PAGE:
"Peaceful coexistence" was an ideological concept introduced under Khrushchev's rule. While the concept has been interpreted by fellow communists as proposing an end to the conflict between the systems of capitalism and socialism, Khrushchev saw it as a continuation of the conflict in every area except in the military field. The concept said that the two systems were developed "by way of diametrically opposed laws", which led to "opposite principles in foreign policy". Peaceful coexistence was steeped in Leninist and Stalinist thought. Lenin believed that international politics were dominated by class struggle; in the 1940s Stalin stressed the growing polarization which was occurring in the capitalist and socialist systems. Khrushchev's peaceful coexistence was based on practical changes which had occurred; he accused the old "two camp" theory of neglecting the non-aligned movement and the national liberation movements. Khrushchev considered these "grey areas", in which the conflict between capitalism and socialism would be fought. He still stressed that the main contradiction in international relations were those of capitalism and socialism. The Soviet Government under Khrushchev stressed the importance of peaceful coexistence, saying that it had to form the basis of Soviet foreign policy. Failure to do, they believed, would lead to nuclear conflict. Despite this, Soviet theorists still considered peaceful coexistence to be a continuation of the class struggle between the capitalist and socialist worlds, but not based on armed conflict. Khrushchev believed that the conflict, in its current phase, was mainly economic. The emphasis on peaceful coexistence did not mean that the Soviet Union accepted a static world with clear lines. It continued to uphold the creed that socialism was inevitable and they sincerely believed that the world had reached a stage in which the "correlations of forces" were moving towards socialism. With the establishment of socialist regimes in Eastern Europe and Asia, Soviet foreign policy planners believed that capitalism had lost its dominance as an economic system.


Socialism in One Country

The concept of "Socialism in One Country" was conceived by Stalin in his struggle against Leon Trotsky and his concept of
permanent revolution Permanent revolution is the strategy of a ary pursuing its own interests independently and without compromise or alliance with opposing sections of society. As a term within , it was first coined by and as early as 1850, but since then it has ...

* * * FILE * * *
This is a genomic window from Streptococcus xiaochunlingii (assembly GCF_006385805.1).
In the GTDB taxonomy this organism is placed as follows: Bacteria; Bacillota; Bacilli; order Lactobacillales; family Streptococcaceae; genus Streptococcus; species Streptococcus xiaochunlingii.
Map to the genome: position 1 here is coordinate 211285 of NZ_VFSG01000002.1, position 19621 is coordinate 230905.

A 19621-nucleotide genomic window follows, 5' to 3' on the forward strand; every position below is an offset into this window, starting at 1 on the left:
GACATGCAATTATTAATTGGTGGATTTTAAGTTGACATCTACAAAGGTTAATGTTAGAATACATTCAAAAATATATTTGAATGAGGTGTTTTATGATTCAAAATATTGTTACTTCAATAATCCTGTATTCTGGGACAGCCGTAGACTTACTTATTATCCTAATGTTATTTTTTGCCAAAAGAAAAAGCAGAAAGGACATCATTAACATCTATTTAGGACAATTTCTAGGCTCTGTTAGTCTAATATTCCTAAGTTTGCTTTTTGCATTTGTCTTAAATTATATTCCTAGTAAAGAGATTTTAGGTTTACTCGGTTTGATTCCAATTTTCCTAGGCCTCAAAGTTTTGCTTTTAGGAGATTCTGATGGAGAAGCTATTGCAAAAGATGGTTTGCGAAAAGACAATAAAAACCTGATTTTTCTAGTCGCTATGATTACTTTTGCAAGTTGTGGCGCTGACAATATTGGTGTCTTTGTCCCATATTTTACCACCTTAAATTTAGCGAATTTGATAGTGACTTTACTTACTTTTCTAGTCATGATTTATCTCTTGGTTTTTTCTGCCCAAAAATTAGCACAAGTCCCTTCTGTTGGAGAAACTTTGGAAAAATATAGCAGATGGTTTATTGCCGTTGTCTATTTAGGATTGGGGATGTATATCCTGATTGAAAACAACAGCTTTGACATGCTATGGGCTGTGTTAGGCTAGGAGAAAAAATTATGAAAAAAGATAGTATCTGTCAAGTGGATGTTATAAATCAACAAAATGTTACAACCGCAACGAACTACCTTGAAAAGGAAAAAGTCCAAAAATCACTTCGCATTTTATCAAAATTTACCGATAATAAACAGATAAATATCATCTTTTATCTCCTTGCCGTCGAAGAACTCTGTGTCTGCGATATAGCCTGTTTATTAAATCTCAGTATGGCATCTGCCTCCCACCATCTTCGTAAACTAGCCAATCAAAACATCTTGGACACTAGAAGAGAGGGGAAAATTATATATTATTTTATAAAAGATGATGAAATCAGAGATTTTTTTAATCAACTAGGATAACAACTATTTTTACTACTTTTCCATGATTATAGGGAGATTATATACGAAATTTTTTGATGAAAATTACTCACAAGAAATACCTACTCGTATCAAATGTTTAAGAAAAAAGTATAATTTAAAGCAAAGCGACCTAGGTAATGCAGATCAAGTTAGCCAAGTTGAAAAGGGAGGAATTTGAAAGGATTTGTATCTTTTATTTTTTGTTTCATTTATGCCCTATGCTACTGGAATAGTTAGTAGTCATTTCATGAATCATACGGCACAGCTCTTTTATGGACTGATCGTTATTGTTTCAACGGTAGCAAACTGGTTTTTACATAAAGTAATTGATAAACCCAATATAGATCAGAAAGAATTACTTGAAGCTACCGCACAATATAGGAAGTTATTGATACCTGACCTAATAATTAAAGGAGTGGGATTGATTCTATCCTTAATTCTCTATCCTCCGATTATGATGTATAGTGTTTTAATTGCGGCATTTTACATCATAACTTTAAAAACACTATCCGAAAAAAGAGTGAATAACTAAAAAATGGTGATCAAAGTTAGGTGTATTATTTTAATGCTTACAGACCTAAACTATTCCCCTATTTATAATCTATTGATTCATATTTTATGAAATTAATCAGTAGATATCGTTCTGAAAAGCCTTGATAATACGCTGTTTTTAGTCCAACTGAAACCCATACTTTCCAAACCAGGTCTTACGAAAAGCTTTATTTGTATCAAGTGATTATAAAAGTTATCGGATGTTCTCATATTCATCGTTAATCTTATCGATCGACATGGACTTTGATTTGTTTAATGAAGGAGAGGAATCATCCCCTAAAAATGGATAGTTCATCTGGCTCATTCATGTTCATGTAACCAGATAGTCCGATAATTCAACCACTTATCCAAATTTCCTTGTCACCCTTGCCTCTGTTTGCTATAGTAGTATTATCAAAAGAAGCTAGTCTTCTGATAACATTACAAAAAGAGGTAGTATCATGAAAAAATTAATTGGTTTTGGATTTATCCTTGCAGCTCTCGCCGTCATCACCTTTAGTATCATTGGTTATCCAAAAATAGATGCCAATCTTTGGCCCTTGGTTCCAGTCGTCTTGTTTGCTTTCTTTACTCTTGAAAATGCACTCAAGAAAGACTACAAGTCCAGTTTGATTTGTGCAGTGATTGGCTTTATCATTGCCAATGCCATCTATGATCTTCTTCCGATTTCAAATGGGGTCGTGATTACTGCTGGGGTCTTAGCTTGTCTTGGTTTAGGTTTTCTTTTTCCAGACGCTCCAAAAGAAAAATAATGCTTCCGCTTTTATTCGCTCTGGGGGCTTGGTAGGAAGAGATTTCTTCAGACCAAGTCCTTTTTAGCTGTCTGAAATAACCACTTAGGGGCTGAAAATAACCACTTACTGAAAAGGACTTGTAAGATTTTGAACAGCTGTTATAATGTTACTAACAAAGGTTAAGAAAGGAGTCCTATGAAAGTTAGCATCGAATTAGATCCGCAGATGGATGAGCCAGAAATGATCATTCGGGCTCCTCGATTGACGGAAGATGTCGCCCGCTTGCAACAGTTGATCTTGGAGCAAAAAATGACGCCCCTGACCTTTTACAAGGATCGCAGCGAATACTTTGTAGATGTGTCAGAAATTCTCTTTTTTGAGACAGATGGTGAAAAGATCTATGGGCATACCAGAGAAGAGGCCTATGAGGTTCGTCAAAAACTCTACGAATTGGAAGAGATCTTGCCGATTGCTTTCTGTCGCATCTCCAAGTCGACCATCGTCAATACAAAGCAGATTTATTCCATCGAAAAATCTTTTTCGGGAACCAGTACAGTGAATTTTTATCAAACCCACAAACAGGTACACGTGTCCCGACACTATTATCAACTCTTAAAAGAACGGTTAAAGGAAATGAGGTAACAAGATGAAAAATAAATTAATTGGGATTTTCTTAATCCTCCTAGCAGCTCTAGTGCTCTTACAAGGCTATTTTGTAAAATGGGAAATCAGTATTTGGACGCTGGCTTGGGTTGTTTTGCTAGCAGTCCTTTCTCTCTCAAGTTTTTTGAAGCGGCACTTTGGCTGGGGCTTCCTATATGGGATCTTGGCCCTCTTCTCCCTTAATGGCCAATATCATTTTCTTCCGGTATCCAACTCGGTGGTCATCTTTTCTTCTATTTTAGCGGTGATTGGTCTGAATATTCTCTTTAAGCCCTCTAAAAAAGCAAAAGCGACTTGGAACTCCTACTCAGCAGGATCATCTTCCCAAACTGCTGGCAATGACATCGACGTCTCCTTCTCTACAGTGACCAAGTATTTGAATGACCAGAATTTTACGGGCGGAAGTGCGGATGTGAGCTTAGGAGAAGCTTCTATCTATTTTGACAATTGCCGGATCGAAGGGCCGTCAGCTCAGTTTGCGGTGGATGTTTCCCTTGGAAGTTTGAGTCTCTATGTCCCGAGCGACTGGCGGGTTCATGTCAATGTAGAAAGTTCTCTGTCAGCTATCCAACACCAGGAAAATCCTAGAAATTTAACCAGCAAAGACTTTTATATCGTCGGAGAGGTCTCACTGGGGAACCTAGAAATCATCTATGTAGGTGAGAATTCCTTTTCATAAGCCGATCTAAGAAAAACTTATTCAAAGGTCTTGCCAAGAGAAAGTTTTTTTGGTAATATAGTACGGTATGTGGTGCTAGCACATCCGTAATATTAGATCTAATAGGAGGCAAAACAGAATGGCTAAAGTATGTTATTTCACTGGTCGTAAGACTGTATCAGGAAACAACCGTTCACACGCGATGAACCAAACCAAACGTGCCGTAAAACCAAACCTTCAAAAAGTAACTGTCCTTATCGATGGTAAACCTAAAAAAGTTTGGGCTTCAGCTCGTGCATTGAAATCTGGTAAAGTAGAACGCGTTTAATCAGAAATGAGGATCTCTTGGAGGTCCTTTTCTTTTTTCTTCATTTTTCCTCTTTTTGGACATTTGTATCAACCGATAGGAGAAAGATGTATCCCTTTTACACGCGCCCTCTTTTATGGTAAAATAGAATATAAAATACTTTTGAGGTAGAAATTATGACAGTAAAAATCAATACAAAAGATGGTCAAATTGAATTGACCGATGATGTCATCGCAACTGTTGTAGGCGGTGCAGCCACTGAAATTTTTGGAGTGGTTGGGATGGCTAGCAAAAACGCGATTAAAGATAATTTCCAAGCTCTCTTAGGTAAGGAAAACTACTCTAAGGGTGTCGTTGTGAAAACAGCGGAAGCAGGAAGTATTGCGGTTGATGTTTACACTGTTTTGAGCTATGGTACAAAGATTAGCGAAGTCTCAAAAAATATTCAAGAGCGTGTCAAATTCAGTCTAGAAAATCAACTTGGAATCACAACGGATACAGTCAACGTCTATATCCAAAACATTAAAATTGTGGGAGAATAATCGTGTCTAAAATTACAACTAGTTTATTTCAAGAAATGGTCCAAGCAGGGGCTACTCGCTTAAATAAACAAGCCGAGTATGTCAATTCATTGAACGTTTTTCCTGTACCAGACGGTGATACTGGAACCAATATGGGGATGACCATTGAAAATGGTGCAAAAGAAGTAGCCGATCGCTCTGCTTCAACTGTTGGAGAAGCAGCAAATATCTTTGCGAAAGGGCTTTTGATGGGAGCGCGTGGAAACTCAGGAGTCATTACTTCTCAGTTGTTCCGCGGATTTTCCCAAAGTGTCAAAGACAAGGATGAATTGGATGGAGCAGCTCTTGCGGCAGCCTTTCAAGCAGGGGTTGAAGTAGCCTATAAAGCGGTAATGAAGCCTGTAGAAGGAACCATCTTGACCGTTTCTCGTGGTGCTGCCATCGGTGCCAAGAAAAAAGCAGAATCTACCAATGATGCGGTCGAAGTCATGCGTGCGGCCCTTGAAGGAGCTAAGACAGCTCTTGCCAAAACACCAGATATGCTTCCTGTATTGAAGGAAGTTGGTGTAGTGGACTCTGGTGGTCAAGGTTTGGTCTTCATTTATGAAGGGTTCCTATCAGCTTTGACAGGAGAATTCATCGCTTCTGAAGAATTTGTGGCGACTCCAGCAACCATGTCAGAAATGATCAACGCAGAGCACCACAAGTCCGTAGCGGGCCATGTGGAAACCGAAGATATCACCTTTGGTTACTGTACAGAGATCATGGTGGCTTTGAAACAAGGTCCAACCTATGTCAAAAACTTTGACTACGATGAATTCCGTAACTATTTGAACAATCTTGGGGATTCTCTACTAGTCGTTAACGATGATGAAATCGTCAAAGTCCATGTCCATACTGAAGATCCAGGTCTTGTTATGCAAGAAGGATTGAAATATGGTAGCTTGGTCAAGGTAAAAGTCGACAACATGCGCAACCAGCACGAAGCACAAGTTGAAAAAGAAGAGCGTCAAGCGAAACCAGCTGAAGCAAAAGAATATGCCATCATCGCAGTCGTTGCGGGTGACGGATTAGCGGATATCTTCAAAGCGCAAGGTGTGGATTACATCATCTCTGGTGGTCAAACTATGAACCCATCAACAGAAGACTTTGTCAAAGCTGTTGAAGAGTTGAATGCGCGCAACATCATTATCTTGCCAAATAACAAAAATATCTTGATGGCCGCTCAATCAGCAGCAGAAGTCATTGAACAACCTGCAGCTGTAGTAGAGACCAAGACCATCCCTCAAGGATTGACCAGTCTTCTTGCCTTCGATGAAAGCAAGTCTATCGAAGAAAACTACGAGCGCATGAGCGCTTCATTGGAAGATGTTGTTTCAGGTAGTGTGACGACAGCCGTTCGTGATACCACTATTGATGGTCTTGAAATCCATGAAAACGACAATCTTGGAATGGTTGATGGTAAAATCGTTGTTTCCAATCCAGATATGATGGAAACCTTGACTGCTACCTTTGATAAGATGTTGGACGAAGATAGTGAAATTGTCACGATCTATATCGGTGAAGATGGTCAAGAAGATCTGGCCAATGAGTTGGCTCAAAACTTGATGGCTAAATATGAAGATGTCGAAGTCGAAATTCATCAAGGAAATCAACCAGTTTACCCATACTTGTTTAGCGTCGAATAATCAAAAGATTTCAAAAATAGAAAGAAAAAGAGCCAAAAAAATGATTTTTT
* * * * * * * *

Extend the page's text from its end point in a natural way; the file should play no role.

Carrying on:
. In 1924, Trotsky published his pamphlet ''Lessons of October'', in which he stated that socialism in the Soviet Union would fail because of the backward state of economic development unless a world revolution began. Stalin responded to Trotsky's pamphlet with his article, "October and Comrade Trotsky's Theory of Permanent Revolution". In it, Stalin stated that he did not believe an inevitable conflict between the working class and the peasants would take place, and that "socialism in one country is completely possible and probable". Stalin held the view common among most Bolsheviks at the time; there was a possibility of real success for socialism in the Soviet Union despite the country's backwardness and international isolation. While Grigoriy Zinoviev, Lev Kamenev and Nikolai Bukharintogether with Stalinopposed Trotsky's theory of permanent revolution, their views on the way socialism could be built diverged. According to Bukharin, Zinoviev and Kamenev supported the resolution of the 14th Conference of the Russian Communist Party (Bolsheviks), 14th Conference held in 1925, which stated that "we cannot complete the building of socialism due to our technological backwardness". Despite this cynical attitude, Zinoviev and Kamenev believed that a defective form of socialism could be constructed. At the 14th Conference, Stalin reiterated his position that socialism in one country was feasible despite the capitalist blockade of the Soviet Union. After the conference, Stalin wrote "Concerning the Results of the XIV Conference of the RCP(b)", in which he stated that the peasantry would not turn against the socialist system because they had a self-interest in preserving it. Stalin said the contradictions which arose within the peasantry during the socialist transition could "be overcome by our own efforts". He concluded that the only viable threat to socialism in the Soviet Union was a military intervention. In late 1925, Stalin received a letter from a Party official which stated that his position of "Socialism in One Country" was in contradiction with Friedrich Engels' writings on the subject. Stalin countered that Engels' writings reflected "the era of pre-monopoly capitalism, the pre-imperialist era when there were not yet the conditions of an uneven, abrupt development of the capitalist countries". From 1925, Bukharin began writing extensively on the subject and in 1926, Stalin wrote ''On Questions of Leninism'', which contains his best-known writings on the subject. With the publishing of ''Leninism (book), Leninism'', Trotsky began countering Bukharin's and Stalin's arguments, writing that socialism in one country was only possible only in the short term, and said that without a world revolution it would be impossible to safeguard the Soviet Union from the "restoration of bourgeois relations". Zinoviev disagreed with Trotsky and Bukharin, and Stalin; he maintained Lenin's position from 1917 to 1922 and continued to say that only a defective form of socialism could be constructed in the Soviet Union without a world revolution. Bukharin began arguing for the creation of an autarkic economic model, while Trotsky said that the Soviet Union had to participate in the international division of labor to develop. In contrast to Trotsky and Bukharin, in 1938, Stalin said that a world revolution was impossible and that Engels was wrong on the matter. At the 18th Congress, Stalin took the theory to its inevitable conclusion, saying that the communist mode of production could be conceived in one country. He rationalized this by saying that the state could exist in a communist society as long as the Soviet Union was encircled by capitalism. However, with the establishment of socialist regimes in Eastern Europe, Stalin said that socialism in one country was only possible in a large country like the Soviet Union and that to survive, the other states had to follow the Soviet line.